When the mallet-shaped contact connector is urged to withdraw from the groove of the leaf spring contact, the leaf spring contact yields from the mated stable position to the unmated stable position. As a consequence thereof, the groove of the leaf spring contact expands. Thereupon, the mallet-shaped contact connector is released from the leaf spring contact and the electrical connection is broken.

Illustrated in FIG. 2 is the plug '10 of the present invention which includes a pair of pins or rods 21 and 22; The pins 21 and 22 have the axes thereof disposed in transversely spaced, parallel relation. Carried by the pins 21 and 22 are a plurality of T-shaped bodies 23-29, which are made of suitable insulating material and are nonconductors of electrical currents.

Each insulating body for the plug 10 comprises a horizontal section, such as horizontal section 23a for the insulating body 23, and a depending vertical section, such as vertical section 231) for the insulating body 23. Formed in the horizontal sections are suitable transversely spaced, horizontal openings, such as openings 23c and 23d for the insulating body 23, which receive the parallel pins 21 and 22. Thus, the pins 21 and 22 are horizontal and support the plug insulating bodies 23-29. As shown in FIG. 2, the plug insulating bodies 23-29 are disposed in juxtaposition with the vertical sections thereof disposed in alignment and with the horizontal sections thereof disposed in alignment.

Since the insulating bodies 23-29 are similar in construction and function, only the insulating body 23 will be described in detail. It is to be observed from FIGS. 3 and 5 that the horizontal section 23a has a greater width than the vertical section 23b and, hence, projects outwardly therefrom to form an overhanging portion. Formed in the overhanging portion is a suitable vertically disposed aperture 232. The horizontal section 230 also projects from the vertical section 23!) transversely in opposing directions to form shoulders 23 and 23g. In addition to the foregoing, formed in the vertical section 2.35 are longitudinally spaced openings 23h and 231' having rectangular cross-sectio-nal areas. The openings 23h and 23 terminate into and are separated by the portion of the insulating body 23 therebetween (FIG. 5).

Associated with each insulating body 23-29 is a malletshaped male electrical connector contact of suitable conducting material, such as male electrical connector contact 3d (FIGS. 3 and 6) for the insulating body 23. Since the male electrical connector contacts for the insulating bodies 23-29 are similar in construction and operation,

if) only the male electrical connector Contact 3% will be described in detail.

The mallet-shaped male electrical connector contact 30 (FIGS. 3 and 6 comprises an upright handle or arm 30a which is received by the vertically disposed opening 23e formed in the horizontal section 2301 of the insulating body 23. At the upper end thereof, the arm 30a is bifurcated for forming a lead tab 3%. The lead tab 3% projects above the horizontal section 23a of the insulating body 23, whereby an electrical conductor can be fixedly received or connected thereto with facility.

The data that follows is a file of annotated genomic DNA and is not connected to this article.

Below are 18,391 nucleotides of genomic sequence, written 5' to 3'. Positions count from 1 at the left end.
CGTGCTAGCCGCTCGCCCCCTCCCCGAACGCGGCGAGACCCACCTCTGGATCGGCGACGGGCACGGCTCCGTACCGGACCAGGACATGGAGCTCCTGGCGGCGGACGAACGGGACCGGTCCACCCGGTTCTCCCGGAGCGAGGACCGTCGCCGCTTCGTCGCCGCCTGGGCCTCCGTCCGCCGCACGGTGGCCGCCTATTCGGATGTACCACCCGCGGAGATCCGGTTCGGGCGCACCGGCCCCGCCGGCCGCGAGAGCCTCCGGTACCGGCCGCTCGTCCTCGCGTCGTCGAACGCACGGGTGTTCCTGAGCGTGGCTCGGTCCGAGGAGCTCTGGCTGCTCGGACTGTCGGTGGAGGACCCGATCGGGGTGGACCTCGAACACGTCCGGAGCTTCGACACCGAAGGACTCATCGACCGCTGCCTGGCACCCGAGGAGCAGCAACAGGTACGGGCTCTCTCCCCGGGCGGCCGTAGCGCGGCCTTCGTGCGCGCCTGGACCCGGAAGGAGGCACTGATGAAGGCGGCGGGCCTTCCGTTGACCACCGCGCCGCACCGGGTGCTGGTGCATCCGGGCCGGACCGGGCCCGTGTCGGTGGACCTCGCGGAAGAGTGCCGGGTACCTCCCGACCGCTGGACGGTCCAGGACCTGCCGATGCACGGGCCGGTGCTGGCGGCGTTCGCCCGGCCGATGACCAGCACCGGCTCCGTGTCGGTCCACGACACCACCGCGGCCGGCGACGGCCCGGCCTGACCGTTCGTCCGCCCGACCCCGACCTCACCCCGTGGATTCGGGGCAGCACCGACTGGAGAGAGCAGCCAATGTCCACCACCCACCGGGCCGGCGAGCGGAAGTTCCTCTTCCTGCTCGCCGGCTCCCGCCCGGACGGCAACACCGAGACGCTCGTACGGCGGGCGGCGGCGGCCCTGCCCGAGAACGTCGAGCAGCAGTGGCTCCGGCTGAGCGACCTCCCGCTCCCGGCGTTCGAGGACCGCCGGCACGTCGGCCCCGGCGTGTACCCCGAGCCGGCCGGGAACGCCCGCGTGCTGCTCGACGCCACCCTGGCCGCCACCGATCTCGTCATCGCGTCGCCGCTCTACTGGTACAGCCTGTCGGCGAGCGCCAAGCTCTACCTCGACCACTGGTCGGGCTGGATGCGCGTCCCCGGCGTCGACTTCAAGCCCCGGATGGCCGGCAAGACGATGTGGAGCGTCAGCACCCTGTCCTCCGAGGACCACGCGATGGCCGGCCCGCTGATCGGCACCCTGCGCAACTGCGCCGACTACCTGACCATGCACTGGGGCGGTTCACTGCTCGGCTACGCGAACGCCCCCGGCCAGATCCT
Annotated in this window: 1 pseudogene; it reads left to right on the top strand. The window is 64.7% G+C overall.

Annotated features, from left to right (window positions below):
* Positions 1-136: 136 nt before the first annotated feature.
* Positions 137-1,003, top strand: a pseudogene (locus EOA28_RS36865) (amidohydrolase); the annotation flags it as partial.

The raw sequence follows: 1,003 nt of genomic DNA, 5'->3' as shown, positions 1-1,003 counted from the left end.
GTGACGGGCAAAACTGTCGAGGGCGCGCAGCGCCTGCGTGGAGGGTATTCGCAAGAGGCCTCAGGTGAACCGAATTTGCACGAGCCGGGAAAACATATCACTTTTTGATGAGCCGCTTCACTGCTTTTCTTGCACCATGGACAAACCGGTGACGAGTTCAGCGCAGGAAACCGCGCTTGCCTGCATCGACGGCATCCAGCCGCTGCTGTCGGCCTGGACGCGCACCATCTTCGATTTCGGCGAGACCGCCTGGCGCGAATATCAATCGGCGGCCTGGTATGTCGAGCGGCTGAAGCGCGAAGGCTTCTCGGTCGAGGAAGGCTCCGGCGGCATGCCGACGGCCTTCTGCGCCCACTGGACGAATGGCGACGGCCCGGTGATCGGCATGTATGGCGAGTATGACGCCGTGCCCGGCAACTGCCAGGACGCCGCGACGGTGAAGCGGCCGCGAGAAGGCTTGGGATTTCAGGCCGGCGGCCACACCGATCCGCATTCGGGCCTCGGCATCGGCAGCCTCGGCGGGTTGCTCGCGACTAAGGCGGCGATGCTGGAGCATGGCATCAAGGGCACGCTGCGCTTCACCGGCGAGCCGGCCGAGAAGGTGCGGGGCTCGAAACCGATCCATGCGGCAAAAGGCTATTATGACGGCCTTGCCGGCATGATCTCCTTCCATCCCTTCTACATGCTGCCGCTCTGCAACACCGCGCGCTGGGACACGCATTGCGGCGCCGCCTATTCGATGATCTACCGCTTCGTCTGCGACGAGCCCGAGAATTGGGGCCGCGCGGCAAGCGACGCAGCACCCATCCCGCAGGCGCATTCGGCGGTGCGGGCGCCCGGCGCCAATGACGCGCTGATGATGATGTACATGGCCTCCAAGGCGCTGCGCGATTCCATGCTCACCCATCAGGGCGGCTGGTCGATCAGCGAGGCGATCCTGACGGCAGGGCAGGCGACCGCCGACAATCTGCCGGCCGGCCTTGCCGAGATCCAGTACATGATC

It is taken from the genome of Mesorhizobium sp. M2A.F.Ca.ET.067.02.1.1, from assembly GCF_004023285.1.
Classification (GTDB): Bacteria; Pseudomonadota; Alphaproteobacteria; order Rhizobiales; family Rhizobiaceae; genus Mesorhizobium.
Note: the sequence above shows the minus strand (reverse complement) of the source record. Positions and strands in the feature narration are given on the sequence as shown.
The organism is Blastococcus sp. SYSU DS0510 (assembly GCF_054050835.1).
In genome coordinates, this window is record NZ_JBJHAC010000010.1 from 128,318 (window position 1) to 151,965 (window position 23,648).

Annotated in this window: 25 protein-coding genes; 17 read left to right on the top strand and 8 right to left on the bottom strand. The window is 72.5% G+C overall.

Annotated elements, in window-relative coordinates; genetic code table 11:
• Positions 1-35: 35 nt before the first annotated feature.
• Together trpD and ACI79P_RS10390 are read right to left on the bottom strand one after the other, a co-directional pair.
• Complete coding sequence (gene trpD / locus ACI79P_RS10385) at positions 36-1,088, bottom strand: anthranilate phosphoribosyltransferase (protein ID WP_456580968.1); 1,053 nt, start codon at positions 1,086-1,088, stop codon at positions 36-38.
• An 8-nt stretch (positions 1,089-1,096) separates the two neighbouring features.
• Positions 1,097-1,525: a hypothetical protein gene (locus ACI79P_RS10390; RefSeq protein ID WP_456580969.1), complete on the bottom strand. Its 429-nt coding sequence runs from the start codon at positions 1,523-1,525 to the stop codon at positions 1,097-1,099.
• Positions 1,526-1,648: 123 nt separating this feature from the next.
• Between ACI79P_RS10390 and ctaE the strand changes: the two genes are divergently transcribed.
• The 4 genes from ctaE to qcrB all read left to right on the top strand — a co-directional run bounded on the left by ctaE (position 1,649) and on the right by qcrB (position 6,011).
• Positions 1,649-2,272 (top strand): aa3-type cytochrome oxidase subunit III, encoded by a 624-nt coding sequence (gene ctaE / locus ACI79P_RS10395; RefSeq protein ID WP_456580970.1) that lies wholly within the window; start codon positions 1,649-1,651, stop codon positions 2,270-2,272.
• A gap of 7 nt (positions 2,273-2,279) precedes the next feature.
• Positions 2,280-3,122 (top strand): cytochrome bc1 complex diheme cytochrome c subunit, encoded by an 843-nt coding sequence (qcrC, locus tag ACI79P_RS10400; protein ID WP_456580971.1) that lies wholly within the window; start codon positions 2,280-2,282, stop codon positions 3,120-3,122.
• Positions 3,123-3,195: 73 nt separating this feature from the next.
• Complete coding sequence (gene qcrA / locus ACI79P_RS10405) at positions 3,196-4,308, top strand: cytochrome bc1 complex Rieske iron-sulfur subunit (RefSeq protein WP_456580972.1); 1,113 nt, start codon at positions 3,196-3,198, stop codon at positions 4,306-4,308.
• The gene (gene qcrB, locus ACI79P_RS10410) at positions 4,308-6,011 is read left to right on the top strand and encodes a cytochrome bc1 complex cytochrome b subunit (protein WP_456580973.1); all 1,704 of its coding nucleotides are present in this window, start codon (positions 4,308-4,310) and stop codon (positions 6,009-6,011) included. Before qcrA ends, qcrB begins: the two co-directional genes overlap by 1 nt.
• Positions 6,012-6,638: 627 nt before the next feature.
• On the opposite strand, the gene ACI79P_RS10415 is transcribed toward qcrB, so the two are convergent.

At the lower end of the arm 30a for thecontact 30 is'formed a longitudinally directed head or cylindroid 390, which is integrally formed therewith. The cylindroid 300 includes at the oppositely directed ends thereof flanges 39d and we, which have rectangular cross-sectional areas conforming to the configurations of the openings 23h and 23 formed in the vertical section 2312 of the insulating body 23. Through this arrangement, the

flange 30a is received by the opening 23 and the flange invention which comprises a pair of pins or rods 35 and 56. The pins 35 and 36 have the axes thereof disposed in transversely spaced, parallel relation. Carried by the pins 35 and 36 are a plurality of U-shaped bodies 4ti46, which are made of suitable insulating material and are non-conductors of electrical. currents.

Each insulating body for the socket 29 comprises a horizontal section, such as the horizontal section tiia for the insulating body 40, and transversely spaced, upright sections, such as upright sections 49b and 40cfor the insulating body 40. Formed in the horizontal sections are suitable transversely spaced openings, such as openings 40d and 40a for the insulating body 40, which receive the parallel pins 35 and 36. Thus, the pins135' and 36 are horizontal and support the socket insulating bodies 4945. As shown in FIG. 7, the socket insulating bodies 40-46 are disposed'in juxtaposition with the horizontal sections thereof disposed in alignment and with the vertical sections disposed in corresponding transversely spaced alignment to form a U-shaped channel.